A majority of Americans oppose launching armed drone attacks against suspected terrorists who are U.S. citizens. 

The new poll from Gallup found majorities oppose the strikes regardless of whether they are used against U.S. citizens within the United States or abroad.

Gallup found a majority supports using drones against foreign nationals suspected of terrorism. 


Sixty-five percent believe the United States should launch drone strikes against terror suspects abroad, with 28 percent opposing such moves. But that support drops to 41 percent if the suspect is a U.S. citizen, with 52 percent opposing such a strike.

The poll comes weeks after a Senate filibuster by Sen. Rand PaulRandal (Rand) Howard PaulOvernight Health Care: Biden announces 1M have enrolled in special ObamaCare sign-up period | Rand Paul clashes with Fauci over coronavirus origins | Biden vows to get 'more aggressive' on lifestyle benefits of vaccines Rand Paul clashes with Fauci over coronavirus origins Tim Scott sparks buzz in crowded field of White House hopefuls MORE (R-Ky.) that criticized the administration's policies on drone attacks. Paul has pressed the administration for more information on its policies regarding drone attacks against U.S. citizens.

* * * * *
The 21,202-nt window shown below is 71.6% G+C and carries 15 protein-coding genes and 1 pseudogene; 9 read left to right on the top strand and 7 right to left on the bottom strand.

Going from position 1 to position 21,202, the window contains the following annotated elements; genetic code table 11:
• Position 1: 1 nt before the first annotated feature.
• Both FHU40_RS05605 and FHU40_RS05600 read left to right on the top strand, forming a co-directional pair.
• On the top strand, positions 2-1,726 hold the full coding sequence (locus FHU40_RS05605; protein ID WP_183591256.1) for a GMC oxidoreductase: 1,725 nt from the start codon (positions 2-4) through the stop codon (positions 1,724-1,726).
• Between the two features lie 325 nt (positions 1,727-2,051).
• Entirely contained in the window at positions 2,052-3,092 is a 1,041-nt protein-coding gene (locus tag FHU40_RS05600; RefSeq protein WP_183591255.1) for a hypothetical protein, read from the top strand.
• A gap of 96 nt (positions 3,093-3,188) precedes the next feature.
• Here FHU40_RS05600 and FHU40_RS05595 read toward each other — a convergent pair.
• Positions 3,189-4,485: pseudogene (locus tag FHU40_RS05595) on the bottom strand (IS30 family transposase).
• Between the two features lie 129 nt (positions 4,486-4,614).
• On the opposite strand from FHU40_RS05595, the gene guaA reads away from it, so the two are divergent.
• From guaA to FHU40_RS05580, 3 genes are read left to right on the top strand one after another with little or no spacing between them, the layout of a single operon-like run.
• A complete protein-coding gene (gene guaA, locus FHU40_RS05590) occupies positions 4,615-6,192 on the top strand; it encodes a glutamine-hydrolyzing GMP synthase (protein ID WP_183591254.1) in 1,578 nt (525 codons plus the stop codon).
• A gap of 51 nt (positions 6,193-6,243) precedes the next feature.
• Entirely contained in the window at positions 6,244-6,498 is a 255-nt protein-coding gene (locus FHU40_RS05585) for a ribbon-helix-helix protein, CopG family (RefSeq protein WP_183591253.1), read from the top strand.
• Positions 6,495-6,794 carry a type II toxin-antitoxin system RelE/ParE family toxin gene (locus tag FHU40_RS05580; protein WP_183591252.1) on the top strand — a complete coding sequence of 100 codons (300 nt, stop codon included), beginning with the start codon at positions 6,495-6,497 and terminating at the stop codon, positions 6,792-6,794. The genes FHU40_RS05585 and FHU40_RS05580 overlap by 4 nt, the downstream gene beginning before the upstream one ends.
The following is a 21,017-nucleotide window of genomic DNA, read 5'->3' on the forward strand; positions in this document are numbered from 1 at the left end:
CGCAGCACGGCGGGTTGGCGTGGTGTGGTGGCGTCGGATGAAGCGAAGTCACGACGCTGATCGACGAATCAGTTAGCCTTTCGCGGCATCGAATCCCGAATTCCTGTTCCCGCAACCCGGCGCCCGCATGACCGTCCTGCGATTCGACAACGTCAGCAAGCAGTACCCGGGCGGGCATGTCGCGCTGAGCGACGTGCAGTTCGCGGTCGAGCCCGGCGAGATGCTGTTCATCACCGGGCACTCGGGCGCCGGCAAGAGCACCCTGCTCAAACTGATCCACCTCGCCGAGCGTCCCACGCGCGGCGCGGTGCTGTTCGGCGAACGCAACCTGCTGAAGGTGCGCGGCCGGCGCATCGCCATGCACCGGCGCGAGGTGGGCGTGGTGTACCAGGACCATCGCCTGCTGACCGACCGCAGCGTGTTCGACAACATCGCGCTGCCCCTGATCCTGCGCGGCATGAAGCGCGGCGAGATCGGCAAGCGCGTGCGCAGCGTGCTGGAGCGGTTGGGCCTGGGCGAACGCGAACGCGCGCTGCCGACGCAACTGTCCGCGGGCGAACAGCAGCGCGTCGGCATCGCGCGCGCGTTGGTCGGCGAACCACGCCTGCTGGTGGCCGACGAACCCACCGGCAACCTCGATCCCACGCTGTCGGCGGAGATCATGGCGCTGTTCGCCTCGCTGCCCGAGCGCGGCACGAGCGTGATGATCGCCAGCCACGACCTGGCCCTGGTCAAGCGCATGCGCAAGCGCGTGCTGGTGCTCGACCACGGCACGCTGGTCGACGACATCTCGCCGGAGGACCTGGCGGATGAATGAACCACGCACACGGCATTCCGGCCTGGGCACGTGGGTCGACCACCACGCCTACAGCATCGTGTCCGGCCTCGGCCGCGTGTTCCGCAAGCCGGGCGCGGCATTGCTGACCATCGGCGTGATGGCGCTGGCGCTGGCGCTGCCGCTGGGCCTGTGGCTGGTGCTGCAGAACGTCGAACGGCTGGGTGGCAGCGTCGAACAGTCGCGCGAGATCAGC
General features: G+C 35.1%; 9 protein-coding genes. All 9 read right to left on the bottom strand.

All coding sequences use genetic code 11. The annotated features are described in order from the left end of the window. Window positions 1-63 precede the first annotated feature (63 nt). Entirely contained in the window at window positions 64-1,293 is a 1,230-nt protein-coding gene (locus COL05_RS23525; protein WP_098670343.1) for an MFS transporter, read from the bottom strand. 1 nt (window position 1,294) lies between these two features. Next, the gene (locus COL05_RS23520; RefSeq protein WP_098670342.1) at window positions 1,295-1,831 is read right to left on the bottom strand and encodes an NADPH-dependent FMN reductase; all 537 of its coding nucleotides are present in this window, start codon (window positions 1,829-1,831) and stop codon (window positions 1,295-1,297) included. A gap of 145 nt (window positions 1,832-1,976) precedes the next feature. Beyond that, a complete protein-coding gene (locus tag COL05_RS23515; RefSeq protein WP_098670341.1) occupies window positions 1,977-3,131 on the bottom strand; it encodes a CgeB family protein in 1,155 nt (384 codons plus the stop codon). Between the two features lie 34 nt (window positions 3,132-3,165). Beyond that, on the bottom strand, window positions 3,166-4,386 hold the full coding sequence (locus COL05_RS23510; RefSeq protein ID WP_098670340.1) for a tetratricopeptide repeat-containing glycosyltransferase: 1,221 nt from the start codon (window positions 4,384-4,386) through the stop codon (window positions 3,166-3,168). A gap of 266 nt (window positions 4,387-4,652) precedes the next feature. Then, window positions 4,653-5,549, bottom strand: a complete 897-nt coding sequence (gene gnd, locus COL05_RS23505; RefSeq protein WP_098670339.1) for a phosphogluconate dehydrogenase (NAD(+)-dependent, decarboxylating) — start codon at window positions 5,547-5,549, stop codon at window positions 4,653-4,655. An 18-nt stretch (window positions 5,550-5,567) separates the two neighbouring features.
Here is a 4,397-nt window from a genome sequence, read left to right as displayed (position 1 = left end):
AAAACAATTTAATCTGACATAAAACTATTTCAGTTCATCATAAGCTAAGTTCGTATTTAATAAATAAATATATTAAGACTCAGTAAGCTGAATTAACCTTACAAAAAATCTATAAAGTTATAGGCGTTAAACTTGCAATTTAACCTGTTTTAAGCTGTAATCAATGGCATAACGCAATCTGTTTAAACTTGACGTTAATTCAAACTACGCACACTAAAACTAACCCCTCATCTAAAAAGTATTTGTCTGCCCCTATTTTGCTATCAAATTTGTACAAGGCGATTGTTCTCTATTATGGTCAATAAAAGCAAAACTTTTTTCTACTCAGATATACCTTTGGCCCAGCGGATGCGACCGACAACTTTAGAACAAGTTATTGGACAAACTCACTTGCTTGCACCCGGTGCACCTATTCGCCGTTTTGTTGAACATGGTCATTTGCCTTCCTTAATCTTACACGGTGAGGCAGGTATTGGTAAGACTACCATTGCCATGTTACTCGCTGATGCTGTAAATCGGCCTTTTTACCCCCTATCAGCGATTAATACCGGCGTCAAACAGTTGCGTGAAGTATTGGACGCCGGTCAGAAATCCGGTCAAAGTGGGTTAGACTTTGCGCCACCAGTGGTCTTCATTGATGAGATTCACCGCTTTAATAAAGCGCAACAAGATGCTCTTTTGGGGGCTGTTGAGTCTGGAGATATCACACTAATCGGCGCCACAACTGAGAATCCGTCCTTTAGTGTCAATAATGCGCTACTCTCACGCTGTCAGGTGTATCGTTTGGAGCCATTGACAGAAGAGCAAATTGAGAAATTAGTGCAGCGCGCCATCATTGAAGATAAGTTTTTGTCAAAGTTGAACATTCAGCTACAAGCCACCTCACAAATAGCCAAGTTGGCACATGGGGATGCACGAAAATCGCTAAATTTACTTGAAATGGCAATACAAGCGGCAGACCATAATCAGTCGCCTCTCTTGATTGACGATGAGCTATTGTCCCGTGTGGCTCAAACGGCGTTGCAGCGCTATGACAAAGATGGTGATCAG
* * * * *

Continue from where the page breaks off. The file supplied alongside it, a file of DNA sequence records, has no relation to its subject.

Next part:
Gallup found a strong majority opposes launching drone strikes domestically by 66 to 25 percent. Even more oppose such strikes against U.S. citizens on home soil, by a 79 to 13 split.

The poll’s findings come as lawmakers are seeking more information on the administration’s drone program.

The Justice Department memo released last month outlined the White House criteria for ordering strikes against terror suspects, but lawmakers are weighing greater oversight of the program.

CIA Director John Brennan was grilled on the administration’s policies during his confirmation hearings, and Paul's filibuster delayed his confirmation.


Reports last week said the White House was considering consolidating the separate drone strike programs managed by the CIA and Pentagon under the Defense Department.

But that move has also invited controversy, with Senate Intelligence Committee Chairwoman Dianne FeinsteinDianne Emiel FeinsteinIf you want Julie Su at the DOL, don't point to her resume Senate Democrats push Biden over raising refugee cap Lawmakers react to guilty verdict in Chauvin murder trial: 'Our work is far from done' MORE questioning if the military would employ the same safeguards as the intelligence community in ordering drone strikes.